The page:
ivory vikings

Ivory Vikings: The Mystery of the Most Famous Chessmen in the World and the Woman Who Made Them by Nancy Marie Brown 

I'm dropping in briefly, with regret that I don't have the ability right now to write a longer and more coherent review for this book. But it's a fascinating history and discussion and so I want to be sure to bring it to your attention. 

If you have ever been attracted to the Lewis chessmen (and who wouldn't? look at this berserker-knight's face!!), you may actually not find much in this study that is new to you. I've only bordered on a passing interest and yet I was mostly familiar with the theories and arguments presented here. 

But if you've an interest in lovely and enlivening art, archeological history, politics, Iceland, and history, you'll certainly enjoy Brown's discussion of these incredible pieces and their history.

I was most pleased with learning about Iceland and it's vibrant artistic and literary scene during the 13th century. I was in Iceland two years ago and am well aware of how heavily laden the country is with literature. I swooned over sculptures in the streets and architecture in Reykjavik. I'm gratified to learn that such a paradise today is bolstered by centuries of history of these arts.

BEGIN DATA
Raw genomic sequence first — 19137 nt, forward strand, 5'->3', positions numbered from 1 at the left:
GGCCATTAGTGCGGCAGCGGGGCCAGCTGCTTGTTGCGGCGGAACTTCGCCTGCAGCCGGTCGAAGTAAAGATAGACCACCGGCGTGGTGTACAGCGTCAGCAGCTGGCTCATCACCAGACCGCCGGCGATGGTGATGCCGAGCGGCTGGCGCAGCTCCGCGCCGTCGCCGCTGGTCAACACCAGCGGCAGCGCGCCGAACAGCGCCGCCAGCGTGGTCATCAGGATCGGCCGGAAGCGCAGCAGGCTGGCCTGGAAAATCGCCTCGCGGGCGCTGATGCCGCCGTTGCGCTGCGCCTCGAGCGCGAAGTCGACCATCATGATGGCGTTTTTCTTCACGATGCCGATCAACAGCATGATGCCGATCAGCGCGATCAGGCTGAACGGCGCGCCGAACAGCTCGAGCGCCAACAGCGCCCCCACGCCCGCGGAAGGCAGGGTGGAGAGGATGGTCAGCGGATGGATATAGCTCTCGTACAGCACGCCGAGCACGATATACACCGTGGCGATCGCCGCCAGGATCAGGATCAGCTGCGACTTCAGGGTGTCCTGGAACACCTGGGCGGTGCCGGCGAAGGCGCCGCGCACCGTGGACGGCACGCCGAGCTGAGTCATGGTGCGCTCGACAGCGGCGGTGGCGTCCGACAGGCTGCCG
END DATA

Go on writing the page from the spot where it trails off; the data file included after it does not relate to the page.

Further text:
If you are interested in Ivory Vikings, it may be because you've seen some of them somewhere like the British Museum (that's where my interest began) and thus may already have some knowledge of their history. But the greater value of Ivory, to me, is their context in the world and history (and if the images above or the subject altogether is brand new to you, then you have even further cause to be fascinated!) 

*St. Martin's Press provided an advanced reader's copy. The publication date for this book is September 1, 2015.